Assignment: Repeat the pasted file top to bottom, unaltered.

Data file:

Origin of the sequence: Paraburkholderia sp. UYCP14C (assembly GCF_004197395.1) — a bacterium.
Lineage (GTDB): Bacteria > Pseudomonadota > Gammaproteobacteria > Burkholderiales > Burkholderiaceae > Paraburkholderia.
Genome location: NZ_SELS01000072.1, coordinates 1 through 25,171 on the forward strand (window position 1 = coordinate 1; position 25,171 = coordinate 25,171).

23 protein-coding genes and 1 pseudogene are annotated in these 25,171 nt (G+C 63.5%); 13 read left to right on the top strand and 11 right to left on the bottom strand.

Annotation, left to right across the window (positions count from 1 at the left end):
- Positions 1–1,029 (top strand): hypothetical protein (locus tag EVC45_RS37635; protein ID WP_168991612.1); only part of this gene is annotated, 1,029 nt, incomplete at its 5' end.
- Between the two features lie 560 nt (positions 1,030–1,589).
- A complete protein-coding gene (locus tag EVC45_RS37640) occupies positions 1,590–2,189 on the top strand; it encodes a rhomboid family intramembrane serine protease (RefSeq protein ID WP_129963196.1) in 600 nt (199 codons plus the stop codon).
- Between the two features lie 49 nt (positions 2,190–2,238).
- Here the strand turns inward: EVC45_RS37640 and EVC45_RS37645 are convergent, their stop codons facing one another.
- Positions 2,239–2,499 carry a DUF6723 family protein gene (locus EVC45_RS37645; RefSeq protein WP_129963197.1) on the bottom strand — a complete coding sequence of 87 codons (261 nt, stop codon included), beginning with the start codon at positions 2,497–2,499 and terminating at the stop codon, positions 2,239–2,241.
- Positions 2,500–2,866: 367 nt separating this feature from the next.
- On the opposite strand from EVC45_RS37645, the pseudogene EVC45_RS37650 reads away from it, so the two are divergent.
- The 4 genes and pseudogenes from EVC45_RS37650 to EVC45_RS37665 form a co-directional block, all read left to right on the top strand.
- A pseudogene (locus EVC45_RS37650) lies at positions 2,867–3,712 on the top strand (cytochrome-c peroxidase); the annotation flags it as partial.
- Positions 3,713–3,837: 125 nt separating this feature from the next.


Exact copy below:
Origin of the sequence: Paraburkholderia sp. UYCP14C (assembly GCF_004197395.1) — a bacterium.
Lineage (GTDB): Bacteria > Pseudomonadota > Gammaproteobacteria > Burkholderiales > Burkholderiaceae > Paraburkholderia.
Genome location: NZ_SELS01000072.1, coordinates 1 through 25,171 on the forward strand (window position 1 = coordinate 1; position 25,171 = coordinate 25,171).

23 protein-coding genes and 1 pseudogene are annotated in these 25,171 nt (G+C 63.5%); 13 read left to right on the top strand and 11 right to left on the bottom strand.

Annotation, left to right across the window (positions count from 1 at the left end):
- Positions 1–1,029 (top strand): hypothetical protein (locus tag EVC45_RS37635; protein ID WP_168991612.1); only part of this gene is annotated, 1,029 nt, incomplete at its 5' end.
- Between the two features lie 560 nt (positions 1,030–1,589).
- A complete protein-coding gene (locus tag EVC45_RS37640) occupies positions 1,590–2,189 on the top strand; it encodes a rhomboid family intramembrane serine protease (RefSeq protein ID WP_129963196.1) in 600 nt (199 codons plus the stop codon).
- Between the two features lie 49 nt (positions 2,190–2,238).
- Here the strand turns inward: EVC45_RS37640 and EVC45_RS37645 are convergent, their stop codons facing one another.
- Positions 2,239–2,499 carry a DUF6723 family protein gene (locus EVC45_RS37645; RefSeq protein WP_129963197.1) on the bottom strand — a complete coding sequence of 87 codons (261 nt, stop codon included), beginning with the start codon at positions 2,497–2,499 and terminating at the stop codon, positions 2,239–2,241.
- Positions 2,500–2,866: 367 nt separating this feature from the next.
- On the opposite strand from EVC45_RS37645, the pseudogene EVC45_RS37650 reads away from it, so the two are divergent.
- The 4 genes and pseudogenes from EVC45_RS37650 to EVC45_RS37665 form a co-directional block, all read left to right on the top strand.
- A pseudogene (locus EVC45_RS37650) lies at positions 2,867–3,712 on the top strand (cytochrome-c peroxidase); the annotation flags it as partial.
- Positions 3,713–3,837: 125 nt separating this feature from the next.